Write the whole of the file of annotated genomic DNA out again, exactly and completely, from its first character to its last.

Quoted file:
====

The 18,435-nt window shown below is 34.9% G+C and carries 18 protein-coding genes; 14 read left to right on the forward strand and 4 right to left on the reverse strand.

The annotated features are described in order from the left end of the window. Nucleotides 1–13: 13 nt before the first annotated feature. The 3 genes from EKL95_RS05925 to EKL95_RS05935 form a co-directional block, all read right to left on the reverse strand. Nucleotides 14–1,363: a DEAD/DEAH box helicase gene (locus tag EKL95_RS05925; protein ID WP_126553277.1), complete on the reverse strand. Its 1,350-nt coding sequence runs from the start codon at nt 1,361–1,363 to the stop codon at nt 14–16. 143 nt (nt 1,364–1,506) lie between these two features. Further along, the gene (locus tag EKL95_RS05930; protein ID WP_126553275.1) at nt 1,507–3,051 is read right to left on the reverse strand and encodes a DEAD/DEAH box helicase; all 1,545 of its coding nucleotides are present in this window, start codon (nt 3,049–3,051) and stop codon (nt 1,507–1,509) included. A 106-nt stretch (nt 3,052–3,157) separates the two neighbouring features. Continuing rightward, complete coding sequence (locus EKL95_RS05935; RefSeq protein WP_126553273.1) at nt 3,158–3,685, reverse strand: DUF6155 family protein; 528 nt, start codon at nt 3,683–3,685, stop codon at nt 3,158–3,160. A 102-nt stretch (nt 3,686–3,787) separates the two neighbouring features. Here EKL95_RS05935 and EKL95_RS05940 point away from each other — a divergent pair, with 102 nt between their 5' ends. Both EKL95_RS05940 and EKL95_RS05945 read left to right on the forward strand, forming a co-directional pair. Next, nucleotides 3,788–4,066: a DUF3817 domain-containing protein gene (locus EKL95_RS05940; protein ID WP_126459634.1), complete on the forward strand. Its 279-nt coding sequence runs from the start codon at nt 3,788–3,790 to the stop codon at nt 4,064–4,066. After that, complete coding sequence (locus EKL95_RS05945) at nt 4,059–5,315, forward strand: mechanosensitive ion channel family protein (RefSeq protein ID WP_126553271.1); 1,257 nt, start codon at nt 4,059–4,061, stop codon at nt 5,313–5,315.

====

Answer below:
The 18,435-nt window shown below is 34.9% G+C and carries 18 protein-coding genes; 14 read left to right on the forward strand and 4 right to left on the reverse strand.

The annotated features are described in order from the left end of the window. Nucleotides 1–13: 13 nt before the first annotated feature. The 3 genes from EKL95_RS05925 to EKL95_RS05935 form a co-directional block, all read right to left on the reverse strand. Nucleotides 14–1,363: a DEAD/DEAH box helicase gene (locus tag EKL95_RS05925; protein ID WP_126553277.1), complete on the reverse strand. Its 1,350-nt coding sequence runs from the start codon at nt 1,361–1,363 to the stop codon at nt 14–16. 143 nt (nt 1,364–1,506) lie between these two features. Further along, the gene (locus tag EKL95_RS05930; protein ID WP_126553275.1) at nt 1,507–3,051 is read right to left on the reverse strand and encodes a DEAD/DEAH box helicase; all 1,545 of its coding nucleotides are present in this window, start codon (nt 3,049–3,051) and stop codon (nt 1,507–1,509) included. A 106-nt stretch (nt 3,052–3,157) separates the two neighbouring features. Continuing rightward, complete coding sequence (locus EKL95_RS05935; RefSeq protein WP_126553273.1) at nt 3,158–3,685, reverse strand: DUF6155 family protein; 528 nt, start codon at nt 3,683–3,685, stop codon at nt 3,158–3,160. A 102-nt stretch (nt 3,686–3,787) separates the two neighbouring features. Here EKL95_RS05935 and EKL95_RS05940 point away from each other — a divergent pair, with 102 nt between their 5' ends. Both EKL95_RS05940 and EKL95_RS05945 read left to right on the forward strand, forming a co-directional pair. Next, nucleotides 3,788–4,066: a DUF3817 domain-containing protein gene (locus EKL95_RS05940; protein ID WP_126459634.1), complete on the forward strand. Its 279-nt coding sequence runs from the start codon at nt 3,788–3,790 to the stop codon at nt 4,064–4,066. After that, complete coding sequence (locus EKL95_RS05945) at nt 4,059–5,315, forward strand: mechanosensitive ion channel family protein (RefSeq protein ID WP_126553271.1); 1,257 nt, start codon at nt 4,059–4,061, stop codon at nt 5,313–5,315.